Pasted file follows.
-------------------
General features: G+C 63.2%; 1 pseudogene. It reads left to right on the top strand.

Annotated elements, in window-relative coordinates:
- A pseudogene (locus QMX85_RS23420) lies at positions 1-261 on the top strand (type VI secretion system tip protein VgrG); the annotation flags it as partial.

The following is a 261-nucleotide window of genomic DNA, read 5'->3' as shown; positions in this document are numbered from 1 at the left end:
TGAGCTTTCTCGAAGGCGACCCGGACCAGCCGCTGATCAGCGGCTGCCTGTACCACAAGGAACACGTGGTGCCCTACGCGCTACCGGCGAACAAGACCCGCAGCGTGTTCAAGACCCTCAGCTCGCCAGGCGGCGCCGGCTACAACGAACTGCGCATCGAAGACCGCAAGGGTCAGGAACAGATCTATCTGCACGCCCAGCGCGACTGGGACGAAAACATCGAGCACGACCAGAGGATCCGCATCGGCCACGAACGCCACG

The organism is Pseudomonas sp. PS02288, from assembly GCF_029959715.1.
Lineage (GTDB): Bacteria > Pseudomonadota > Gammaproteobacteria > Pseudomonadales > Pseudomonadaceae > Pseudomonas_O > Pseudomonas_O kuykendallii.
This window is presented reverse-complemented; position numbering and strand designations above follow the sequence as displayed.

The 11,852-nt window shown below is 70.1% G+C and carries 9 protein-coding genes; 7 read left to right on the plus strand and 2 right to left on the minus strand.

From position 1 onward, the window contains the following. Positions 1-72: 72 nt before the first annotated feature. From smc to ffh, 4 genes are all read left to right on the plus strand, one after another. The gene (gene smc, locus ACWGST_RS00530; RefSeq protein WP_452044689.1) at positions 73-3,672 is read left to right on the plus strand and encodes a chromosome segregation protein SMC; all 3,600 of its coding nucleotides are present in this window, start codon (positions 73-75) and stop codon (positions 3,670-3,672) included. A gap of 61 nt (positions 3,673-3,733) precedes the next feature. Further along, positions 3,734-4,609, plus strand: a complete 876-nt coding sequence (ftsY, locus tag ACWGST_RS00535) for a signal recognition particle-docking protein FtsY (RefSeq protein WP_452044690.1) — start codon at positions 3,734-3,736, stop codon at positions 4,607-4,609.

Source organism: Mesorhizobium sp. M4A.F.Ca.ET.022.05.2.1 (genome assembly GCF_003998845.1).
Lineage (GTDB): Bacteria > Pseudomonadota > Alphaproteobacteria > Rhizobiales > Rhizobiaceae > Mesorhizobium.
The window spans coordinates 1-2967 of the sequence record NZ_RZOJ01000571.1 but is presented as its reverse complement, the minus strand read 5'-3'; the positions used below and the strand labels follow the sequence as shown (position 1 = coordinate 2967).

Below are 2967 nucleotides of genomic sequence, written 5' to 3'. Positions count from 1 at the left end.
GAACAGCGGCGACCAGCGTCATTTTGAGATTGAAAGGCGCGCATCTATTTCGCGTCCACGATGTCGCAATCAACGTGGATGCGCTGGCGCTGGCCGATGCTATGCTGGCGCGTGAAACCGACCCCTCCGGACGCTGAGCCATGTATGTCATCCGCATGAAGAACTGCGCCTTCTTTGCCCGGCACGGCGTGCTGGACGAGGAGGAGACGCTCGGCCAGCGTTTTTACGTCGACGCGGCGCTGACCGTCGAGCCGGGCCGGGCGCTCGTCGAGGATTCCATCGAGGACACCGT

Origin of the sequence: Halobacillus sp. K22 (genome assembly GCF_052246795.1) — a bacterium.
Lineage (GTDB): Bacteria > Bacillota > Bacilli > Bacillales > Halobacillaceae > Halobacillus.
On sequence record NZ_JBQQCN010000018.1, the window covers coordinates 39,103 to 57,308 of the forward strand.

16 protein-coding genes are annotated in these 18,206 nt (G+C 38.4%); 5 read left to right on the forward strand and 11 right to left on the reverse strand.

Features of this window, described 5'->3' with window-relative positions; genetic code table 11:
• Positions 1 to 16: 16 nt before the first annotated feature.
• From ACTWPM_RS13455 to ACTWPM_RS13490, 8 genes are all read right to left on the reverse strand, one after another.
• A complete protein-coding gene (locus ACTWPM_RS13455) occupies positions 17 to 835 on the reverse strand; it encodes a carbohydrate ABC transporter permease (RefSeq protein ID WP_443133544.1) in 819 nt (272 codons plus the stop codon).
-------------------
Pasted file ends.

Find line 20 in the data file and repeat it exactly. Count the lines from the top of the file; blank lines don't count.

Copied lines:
Features of this window, described 5'->3' with window-relative positions; genetic code table 11: